The role of the imperial German Navy in colonial affairs select="/dri:document/dri:meta/dri:pageMeta/dri:metadata[@element='title']/node()"/>

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dc.contributor.advisor Dorpalen Andreas en_US Ganz Albert Harding en_US 2013-07-02T14:12:42Z 2013-07-02T14:12:42Z 1972 en_US
dc.description.abstract Abstract taken from Dissertation Abstracts International [?], Section History, Modern; ca. 1972, p. 1639-A: en_US
dc.description.abstract Nonetheless, a Kreuzerkrieg strategy utilizing overseas bases was never officially adopted, primarily because the Kaiser had divided the Navy into [three?] separate but equal departments in 1889; and the three Navy heads were usually in conflict with each other. Only after 1897, when Admiral Tirpitz became State Secretary of the Reichsmarineamt (Reich Navy Office) was a coherent strategy and ship-building program undertaken - [but?] Tirpitz was determined to build a battle fleet in home waters, and generally opposed further overseas commitments en_US
dc.description.abstract The Navy's acquisition and administration of Kiaochow in China was a striking exception to this policy. Yet if this acquisition was incompatible with Tirpitz's battle fleet concept, it nonetheless served a valuable [function ?] in its own right, both as a base for the East Asiatic Cruiser Squadron, and to facilitate German commercial activity in the Orient. The [Navy?] intentionally limited the size of the Kiaochow protectorate, to avoid some of the problems with which the civilian administrators in the African colonies were faced; and it was no coincidence that the storm of controversy that arose concerning the civilian-administered territories left Kiaochow unscathed en_US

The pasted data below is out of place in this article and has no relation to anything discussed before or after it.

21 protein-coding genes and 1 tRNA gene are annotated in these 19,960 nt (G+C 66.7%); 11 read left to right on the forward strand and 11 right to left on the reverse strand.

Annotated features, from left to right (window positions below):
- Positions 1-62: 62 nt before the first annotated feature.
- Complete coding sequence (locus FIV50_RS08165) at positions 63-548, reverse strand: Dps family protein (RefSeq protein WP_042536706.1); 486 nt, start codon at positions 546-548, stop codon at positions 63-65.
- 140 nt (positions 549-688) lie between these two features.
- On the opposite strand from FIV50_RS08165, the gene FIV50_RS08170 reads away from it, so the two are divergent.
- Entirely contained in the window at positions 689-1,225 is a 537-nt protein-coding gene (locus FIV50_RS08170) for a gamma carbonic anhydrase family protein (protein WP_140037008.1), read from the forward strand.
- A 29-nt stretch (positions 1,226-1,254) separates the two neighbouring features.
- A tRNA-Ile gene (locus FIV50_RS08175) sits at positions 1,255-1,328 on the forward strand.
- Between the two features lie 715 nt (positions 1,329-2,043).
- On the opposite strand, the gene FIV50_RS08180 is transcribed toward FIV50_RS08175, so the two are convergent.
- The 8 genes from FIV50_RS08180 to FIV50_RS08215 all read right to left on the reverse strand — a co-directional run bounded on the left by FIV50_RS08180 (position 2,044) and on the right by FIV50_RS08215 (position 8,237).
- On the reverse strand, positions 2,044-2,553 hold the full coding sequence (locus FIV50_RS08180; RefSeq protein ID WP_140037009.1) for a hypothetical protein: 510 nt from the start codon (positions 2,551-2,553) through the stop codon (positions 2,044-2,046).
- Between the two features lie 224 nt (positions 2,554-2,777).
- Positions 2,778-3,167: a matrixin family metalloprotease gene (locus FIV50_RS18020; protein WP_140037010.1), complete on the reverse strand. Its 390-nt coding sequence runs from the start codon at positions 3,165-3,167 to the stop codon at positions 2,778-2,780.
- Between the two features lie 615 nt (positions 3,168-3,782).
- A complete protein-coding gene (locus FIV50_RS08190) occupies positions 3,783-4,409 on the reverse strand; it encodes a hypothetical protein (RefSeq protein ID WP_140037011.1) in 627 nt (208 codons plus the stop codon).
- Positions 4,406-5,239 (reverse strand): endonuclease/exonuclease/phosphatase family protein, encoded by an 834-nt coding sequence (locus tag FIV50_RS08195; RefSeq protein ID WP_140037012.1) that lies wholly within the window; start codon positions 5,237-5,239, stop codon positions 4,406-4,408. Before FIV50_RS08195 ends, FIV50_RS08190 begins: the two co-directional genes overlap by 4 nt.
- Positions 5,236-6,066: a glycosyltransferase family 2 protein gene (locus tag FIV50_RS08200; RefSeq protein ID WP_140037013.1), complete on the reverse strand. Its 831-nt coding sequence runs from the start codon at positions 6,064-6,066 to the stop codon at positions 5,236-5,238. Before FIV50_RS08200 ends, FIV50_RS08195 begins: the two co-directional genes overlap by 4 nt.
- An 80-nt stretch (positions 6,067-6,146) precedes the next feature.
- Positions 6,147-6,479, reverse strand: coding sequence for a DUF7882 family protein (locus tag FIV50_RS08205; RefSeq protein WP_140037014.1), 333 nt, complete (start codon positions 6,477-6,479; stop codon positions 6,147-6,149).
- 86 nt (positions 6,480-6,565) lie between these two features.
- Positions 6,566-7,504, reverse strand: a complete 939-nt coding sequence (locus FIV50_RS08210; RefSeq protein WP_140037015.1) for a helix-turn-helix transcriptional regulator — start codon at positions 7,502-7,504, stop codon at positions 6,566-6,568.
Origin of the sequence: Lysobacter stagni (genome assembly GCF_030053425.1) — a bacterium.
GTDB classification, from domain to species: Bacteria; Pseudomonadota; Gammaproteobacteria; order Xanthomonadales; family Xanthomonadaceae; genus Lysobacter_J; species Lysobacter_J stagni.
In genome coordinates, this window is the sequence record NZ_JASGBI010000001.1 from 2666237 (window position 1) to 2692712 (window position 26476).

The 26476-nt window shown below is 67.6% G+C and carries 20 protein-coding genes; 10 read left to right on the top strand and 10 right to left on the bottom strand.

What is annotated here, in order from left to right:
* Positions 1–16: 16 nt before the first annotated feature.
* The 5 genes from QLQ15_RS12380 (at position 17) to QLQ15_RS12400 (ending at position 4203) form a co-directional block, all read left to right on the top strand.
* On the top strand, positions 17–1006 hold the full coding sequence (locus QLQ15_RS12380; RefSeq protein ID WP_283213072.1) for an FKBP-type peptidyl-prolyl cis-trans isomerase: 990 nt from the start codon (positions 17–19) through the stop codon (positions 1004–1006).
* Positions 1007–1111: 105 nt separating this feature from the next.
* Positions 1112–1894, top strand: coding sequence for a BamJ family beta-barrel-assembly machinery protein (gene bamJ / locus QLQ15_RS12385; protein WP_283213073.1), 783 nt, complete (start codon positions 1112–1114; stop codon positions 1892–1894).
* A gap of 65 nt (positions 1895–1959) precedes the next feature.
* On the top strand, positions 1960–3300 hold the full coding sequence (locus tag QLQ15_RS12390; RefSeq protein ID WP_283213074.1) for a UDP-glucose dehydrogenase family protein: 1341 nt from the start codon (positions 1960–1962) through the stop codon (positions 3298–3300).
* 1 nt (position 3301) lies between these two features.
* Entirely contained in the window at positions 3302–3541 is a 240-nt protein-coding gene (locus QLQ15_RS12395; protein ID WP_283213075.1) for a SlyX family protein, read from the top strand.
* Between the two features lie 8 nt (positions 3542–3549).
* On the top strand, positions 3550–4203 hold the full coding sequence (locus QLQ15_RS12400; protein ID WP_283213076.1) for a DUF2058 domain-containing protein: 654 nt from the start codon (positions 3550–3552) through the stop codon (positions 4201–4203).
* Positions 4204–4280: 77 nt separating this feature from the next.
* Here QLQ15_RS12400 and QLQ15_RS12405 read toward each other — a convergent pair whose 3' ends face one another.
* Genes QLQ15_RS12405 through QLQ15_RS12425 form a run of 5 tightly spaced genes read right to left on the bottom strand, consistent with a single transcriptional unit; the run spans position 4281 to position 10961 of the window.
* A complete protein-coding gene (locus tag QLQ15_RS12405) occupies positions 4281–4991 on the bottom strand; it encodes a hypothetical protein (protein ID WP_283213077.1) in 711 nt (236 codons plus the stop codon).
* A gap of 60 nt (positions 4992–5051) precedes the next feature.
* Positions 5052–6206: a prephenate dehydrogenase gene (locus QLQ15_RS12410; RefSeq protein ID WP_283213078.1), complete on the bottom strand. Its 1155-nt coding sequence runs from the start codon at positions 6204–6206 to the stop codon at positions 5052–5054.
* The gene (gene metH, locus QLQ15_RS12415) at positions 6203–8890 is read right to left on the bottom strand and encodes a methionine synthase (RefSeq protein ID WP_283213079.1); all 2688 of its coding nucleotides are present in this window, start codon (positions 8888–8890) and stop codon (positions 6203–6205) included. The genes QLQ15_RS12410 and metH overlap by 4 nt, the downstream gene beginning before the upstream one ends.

dc.description.abstract The Navy was always conscious of its image as the military administrator of this colonial protectorate, and when a dispute arose regarding the [?] -Hochschule established there, Tirpitz fired Admiral \{Trup??], long time governor of Kiaochow, rather than jeopardize the political goodwill it had engendered. Before Kiaochow fell in 1914, the protectorate had come to signify the unique achievements of the German Navy in operating beyond its accustomed sphere en_US
dc.format.extent vii, 296 p en_US
dc.language.iso eng en_US
dc.subject German colonial policy en_US
dc.subject History 1884-1915 en_US
dc.subject Navies en_US
dc.title The role of the imperial German Navy in colonial affairs en_US
dc.type thesis en_US
dc.identifier.isis F099-199502130000460 en_US Columbus en_US USA en_US Ohio State University en_US PhD en_US
dc.masterFileNumber 459 en_US

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